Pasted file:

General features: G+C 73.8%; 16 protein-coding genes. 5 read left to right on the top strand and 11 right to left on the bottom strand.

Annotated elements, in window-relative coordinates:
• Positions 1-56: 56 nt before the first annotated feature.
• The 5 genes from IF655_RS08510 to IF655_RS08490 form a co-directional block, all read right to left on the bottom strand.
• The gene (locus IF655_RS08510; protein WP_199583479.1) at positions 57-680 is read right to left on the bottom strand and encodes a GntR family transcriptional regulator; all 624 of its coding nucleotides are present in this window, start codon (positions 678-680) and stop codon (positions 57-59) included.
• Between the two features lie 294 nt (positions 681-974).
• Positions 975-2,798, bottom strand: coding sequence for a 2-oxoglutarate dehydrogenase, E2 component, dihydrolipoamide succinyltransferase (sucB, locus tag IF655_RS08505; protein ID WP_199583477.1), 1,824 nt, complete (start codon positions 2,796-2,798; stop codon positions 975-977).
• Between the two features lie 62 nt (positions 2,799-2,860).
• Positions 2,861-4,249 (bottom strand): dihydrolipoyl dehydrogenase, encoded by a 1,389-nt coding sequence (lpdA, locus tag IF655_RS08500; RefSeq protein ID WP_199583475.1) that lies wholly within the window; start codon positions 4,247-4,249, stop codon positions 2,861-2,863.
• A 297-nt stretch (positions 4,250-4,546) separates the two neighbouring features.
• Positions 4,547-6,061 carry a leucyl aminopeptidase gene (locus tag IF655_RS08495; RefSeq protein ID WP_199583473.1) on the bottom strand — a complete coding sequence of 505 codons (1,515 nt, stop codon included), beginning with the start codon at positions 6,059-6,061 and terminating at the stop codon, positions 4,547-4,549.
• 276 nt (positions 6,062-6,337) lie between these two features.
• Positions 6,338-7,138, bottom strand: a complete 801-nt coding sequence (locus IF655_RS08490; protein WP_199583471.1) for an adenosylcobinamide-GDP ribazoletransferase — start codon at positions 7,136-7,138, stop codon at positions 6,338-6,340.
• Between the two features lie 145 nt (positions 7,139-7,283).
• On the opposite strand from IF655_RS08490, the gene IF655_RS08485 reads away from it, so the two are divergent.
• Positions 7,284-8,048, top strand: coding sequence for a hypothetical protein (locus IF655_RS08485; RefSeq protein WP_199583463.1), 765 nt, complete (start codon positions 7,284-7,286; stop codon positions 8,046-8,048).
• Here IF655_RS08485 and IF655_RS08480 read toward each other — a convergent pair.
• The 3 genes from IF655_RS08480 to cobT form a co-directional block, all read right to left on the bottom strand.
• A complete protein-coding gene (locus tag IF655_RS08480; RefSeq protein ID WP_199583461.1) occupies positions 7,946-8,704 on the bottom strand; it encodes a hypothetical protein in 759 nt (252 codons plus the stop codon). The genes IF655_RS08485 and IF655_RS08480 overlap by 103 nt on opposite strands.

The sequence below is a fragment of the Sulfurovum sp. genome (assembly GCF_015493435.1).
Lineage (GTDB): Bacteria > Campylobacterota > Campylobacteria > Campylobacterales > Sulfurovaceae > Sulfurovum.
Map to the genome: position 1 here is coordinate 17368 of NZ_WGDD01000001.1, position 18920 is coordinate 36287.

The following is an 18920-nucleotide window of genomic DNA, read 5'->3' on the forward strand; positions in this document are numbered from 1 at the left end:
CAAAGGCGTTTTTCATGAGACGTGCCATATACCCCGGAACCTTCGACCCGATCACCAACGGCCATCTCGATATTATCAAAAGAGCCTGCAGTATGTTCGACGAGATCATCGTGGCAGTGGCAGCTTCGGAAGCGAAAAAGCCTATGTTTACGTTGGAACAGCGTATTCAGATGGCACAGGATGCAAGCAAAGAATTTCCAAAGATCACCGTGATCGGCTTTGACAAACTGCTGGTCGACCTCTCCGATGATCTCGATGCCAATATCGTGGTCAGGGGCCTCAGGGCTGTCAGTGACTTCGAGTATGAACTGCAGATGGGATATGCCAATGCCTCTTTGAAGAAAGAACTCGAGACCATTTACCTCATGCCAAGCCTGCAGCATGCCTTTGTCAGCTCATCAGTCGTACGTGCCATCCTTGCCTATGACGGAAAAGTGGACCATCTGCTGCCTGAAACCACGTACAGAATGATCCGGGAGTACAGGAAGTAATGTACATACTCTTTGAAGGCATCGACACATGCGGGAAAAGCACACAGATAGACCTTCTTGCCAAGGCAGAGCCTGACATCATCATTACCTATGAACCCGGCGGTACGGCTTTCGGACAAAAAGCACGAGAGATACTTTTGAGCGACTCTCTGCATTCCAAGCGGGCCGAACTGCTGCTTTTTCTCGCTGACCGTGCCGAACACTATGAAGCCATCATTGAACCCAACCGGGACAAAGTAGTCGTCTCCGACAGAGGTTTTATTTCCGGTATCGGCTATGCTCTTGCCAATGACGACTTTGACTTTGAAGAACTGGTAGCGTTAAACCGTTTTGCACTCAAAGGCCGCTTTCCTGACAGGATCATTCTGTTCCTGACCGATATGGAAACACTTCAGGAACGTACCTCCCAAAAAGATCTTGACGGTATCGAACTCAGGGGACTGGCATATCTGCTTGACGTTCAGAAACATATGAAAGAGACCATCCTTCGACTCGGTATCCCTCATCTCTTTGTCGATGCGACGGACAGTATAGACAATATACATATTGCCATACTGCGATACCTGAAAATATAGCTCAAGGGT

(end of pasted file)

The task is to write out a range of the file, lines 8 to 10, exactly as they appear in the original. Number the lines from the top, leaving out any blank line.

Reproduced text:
• Between the two features lie 62 nt (positions 2,799-2,860).
• Positions 2,861-4,249 (bottom strand): dihydrolipoyl dehydrogenase, encoded by a 1,389-nt coding sequence (lpdA, locus tag IF655_RS08500; RefSeq protein ID WP_199583475.1) that lies wholly within the window; start codon positions 4,247-4,249, stop codon positions 2,861-2,863.
• A 297-nt stretch (positions 4,250-4,546) separates the two neighbouring features.